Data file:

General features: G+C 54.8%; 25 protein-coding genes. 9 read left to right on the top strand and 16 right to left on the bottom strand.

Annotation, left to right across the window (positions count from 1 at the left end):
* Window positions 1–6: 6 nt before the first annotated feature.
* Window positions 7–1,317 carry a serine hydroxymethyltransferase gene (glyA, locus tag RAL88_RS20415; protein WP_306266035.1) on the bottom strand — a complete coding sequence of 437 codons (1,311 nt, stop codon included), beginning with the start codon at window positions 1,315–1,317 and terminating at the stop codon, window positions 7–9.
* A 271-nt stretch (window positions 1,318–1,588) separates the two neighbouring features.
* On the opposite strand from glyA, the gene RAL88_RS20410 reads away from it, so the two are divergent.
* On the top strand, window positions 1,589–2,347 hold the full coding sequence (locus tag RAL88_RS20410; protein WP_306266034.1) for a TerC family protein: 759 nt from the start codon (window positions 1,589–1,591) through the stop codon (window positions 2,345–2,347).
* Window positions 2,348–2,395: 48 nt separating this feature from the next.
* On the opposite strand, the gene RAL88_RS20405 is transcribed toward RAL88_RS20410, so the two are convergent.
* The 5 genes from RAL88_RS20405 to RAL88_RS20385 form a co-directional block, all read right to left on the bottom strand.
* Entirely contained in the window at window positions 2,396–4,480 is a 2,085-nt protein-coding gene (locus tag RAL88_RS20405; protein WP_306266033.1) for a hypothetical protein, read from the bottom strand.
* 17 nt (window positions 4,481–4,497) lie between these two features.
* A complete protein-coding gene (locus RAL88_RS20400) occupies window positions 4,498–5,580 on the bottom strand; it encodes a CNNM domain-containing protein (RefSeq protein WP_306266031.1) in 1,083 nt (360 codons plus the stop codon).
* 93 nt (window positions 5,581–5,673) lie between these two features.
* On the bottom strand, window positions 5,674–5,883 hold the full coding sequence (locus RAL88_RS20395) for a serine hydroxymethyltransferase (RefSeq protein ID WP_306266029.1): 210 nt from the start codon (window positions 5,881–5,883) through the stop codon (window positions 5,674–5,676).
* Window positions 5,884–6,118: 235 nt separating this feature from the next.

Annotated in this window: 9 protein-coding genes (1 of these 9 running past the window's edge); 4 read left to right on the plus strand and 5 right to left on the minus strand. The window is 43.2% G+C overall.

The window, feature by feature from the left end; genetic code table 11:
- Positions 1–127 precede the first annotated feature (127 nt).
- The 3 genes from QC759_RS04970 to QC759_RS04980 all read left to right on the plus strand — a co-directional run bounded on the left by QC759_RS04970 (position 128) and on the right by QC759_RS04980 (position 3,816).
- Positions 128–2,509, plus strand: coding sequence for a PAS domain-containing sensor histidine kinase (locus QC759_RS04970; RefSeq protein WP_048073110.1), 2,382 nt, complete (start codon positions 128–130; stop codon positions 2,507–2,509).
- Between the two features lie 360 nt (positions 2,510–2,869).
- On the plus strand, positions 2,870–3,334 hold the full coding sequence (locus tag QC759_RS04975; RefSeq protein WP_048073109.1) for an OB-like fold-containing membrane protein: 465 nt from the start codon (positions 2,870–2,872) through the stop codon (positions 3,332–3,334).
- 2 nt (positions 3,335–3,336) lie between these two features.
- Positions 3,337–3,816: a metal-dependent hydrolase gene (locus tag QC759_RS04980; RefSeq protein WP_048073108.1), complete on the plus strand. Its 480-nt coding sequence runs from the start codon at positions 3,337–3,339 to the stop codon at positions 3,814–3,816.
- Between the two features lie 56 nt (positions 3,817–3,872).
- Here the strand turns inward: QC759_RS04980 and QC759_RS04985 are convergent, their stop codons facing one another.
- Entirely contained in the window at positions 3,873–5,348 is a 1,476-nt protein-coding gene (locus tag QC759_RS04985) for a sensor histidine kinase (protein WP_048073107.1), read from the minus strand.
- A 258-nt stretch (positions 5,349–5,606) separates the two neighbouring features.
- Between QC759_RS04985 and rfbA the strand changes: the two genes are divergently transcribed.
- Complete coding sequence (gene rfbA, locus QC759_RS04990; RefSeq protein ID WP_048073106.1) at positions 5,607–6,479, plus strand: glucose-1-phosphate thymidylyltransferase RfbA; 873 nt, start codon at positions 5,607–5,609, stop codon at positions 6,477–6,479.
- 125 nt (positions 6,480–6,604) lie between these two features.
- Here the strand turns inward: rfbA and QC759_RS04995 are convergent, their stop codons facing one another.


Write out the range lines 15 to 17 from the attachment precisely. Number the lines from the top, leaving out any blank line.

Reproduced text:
* On the bottom strand, window positions 5,674–5,883 hold the full coding sequence (locus RAL88_RS20395) for a serine hydroxymethyltransferase (RefSeq protein ID WP_306266029.1): 210 nt from the start codon (window positions 5,881–5,883) through the stop codon (window positions 5,674–5,676).
* Window positions 5,884–6,118: 235 nt separating this feature from the next.

Annotated in this window: 9 protein-coding genes (1 of these 9 running past the window's edge); 4 read left to right on the plus strand and 5 right to left on the minus strand. The window is 43.2% G+C overall.